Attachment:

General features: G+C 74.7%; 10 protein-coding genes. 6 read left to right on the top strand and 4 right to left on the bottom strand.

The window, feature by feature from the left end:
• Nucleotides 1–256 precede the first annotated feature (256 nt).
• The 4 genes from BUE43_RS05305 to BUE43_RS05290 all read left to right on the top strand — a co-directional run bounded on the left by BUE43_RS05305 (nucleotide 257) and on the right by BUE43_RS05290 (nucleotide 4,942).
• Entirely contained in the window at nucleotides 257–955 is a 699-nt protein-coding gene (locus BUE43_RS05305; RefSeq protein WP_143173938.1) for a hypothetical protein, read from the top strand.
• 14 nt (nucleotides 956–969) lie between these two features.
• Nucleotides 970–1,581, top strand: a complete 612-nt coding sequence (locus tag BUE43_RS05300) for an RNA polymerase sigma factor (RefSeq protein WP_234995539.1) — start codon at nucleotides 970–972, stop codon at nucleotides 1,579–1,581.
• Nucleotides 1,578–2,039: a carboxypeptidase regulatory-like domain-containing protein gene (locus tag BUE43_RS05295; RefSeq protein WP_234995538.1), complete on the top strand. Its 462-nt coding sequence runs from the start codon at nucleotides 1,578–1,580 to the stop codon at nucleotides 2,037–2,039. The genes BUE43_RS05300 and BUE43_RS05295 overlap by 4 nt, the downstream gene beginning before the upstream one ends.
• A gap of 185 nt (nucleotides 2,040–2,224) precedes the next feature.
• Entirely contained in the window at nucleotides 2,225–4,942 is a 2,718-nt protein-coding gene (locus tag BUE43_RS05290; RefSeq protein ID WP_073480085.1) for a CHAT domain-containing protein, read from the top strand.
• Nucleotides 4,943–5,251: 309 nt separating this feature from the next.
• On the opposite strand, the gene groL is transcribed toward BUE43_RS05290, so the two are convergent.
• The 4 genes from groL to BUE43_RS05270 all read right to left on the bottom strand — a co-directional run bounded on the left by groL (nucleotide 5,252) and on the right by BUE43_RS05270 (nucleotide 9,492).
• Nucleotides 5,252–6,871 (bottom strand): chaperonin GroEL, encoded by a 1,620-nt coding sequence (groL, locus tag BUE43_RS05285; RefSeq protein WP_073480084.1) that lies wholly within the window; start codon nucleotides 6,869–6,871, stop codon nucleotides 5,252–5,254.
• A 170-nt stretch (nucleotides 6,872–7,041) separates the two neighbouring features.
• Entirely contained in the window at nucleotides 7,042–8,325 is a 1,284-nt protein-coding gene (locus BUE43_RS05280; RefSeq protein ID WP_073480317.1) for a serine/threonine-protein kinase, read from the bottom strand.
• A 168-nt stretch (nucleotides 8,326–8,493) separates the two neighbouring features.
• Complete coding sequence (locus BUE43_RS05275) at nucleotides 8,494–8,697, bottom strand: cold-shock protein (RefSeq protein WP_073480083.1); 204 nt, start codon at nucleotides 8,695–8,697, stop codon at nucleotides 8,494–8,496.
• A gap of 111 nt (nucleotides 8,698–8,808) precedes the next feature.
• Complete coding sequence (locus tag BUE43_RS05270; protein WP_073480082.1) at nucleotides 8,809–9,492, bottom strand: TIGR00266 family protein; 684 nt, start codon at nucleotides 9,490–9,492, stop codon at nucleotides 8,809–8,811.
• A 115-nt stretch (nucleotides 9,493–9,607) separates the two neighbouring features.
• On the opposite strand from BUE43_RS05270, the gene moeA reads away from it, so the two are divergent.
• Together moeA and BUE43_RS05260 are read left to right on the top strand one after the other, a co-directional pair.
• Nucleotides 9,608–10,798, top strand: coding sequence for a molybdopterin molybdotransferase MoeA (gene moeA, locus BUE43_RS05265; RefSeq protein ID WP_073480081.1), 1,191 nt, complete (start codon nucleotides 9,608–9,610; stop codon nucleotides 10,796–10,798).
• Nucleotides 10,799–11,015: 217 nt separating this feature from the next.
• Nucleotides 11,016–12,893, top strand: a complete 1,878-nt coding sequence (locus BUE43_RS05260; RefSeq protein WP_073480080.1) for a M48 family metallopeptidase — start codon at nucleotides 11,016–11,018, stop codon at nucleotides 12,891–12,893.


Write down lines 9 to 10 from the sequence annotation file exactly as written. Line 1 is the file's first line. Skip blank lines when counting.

• A gap of 185 nt (nucleotides 2,040–2,224) precedes the next feature.
• Entirely contained in the window at nucleotides 2,225–4,942 is a 2,718-nt protein-coding gene (locus tag BUE43_RS05290; RefSeq protein ID WP_073480085.1) for a CHAT domain-containing protein, read from the top strand.